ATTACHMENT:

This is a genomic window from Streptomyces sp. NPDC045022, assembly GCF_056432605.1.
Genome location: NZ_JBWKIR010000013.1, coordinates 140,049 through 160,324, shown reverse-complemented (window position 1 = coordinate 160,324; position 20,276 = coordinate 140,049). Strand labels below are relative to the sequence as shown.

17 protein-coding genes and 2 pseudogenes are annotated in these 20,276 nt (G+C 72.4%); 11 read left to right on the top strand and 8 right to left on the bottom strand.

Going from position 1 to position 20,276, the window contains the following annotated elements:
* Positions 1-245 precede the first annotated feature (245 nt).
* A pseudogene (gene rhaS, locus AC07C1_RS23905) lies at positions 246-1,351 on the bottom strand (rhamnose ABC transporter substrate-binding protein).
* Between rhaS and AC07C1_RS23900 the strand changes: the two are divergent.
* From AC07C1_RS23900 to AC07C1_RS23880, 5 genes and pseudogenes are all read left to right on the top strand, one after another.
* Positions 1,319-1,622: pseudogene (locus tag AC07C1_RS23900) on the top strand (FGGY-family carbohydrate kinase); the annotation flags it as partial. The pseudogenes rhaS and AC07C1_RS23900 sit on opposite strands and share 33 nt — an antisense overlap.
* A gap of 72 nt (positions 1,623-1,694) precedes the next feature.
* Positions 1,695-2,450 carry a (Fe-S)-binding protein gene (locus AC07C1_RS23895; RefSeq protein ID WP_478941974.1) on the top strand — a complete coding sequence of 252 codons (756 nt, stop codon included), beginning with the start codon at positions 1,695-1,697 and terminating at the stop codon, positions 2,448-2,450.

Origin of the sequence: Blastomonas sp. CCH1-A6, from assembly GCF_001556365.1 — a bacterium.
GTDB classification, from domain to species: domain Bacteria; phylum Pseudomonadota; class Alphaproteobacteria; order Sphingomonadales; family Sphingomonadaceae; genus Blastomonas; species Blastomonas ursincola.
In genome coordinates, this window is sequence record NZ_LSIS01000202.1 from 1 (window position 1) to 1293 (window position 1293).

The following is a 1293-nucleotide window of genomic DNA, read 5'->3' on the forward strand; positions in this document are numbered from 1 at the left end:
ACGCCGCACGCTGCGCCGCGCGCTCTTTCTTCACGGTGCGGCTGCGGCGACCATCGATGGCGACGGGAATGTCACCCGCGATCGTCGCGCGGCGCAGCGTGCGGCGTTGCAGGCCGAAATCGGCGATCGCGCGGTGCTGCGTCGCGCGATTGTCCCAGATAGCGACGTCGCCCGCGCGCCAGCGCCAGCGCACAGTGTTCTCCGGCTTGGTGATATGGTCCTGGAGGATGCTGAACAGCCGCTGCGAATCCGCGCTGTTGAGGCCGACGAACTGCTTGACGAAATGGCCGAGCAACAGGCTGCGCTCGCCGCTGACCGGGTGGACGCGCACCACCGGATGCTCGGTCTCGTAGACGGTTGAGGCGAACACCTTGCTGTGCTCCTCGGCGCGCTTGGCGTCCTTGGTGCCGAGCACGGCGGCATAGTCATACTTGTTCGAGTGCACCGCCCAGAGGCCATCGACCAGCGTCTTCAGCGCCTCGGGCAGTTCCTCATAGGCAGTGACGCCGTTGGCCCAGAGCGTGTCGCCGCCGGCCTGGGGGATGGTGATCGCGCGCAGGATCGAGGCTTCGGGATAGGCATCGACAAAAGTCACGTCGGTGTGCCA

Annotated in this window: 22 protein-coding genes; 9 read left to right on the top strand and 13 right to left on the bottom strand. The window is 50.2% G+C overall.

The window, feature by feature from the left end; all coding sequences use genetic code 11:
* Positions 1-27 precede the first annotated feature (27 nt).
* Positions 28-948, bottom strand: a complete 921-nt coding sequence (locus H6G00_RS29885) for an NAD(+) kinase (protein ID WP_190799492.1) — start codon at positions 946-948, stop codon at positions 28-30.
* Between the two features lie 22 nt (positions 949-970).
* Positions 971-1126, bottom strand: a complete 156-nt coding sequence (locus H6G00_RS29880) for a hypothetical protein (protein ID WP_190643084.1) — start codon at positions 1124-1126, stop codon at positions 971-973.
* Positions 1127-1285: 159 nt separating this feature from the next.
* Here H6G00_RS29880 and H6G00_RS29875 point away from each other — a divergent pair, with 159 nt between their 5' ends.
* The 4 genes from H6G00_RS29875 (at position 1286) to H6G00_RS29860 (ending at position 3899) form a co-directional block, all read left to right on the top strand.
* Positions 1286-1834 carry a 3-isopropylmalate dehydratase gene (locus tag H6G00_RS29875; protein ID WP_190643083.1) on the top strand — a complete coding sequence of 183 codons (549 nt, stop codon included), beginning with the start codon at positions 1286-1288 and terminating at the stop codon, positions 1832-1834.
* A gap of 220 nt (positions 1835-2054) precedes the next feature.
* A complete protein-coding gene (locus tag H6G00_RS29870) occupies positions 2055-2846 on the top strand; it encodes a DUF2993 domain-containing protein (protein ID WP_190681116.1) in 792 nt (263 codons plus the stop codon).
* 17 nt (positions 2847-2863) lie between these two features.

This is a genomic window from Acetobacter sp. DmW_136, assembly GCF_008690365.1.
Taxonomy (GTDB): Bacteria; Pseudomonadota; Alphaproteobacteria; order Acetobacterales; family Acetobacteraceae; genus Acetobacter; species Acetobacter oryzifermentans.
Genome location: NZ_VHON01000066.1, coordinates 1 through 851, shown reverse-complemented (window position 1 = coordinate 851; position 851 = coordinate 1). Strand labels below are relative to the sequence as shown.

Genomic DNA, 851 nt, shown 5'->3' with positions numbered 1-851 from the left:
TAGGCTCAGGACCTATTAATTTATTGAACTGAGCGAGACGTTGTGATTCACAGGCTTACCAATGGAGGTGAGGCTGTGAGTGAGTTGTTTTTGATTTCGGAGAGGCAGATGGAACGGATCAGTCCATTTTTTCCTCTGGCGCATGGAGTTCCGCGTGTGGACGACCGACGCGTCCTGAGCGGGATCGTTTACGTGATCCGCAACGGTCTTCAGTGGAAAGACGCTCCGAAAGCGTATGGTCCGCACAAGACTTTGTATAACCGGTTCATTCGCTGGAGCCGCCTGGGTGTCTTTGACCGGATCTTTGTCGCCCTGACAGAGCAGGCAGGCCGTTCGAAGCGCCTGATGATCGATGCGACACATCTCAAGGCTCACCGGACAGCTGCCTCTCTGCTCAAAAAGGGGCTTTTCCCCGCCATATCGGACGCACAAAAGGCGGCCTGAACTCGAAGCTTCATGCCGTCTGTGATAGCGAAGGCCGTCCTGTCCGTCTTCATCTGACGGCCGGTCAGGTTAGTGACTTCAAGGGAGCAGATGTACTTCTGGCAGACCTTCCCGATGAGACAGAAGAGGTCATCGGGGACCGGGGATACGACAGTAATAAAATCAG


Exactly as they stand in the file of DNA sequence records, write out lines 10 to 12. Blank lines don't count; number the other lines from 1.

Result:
* A gap of 72 nt (positions 1,623-1,694) precedes the next feature.
* Positions 1,695-2,450 carry a (Fe-S)-binding protein gene (locus AC07C1_RS23895; RefSeq protein ID WP_478941974.1) on the top strand — a complete coding sequence of 252 codons (756 nt, stop codon included), beginning with the start codon at positions 1,695-1,697 and terminating at the stop codon, positions 2,448-2,450.

Origin of the sequence: Blastomonas sp. CCH1-A6, from assembly GCF_001556365.1 — a bacterium.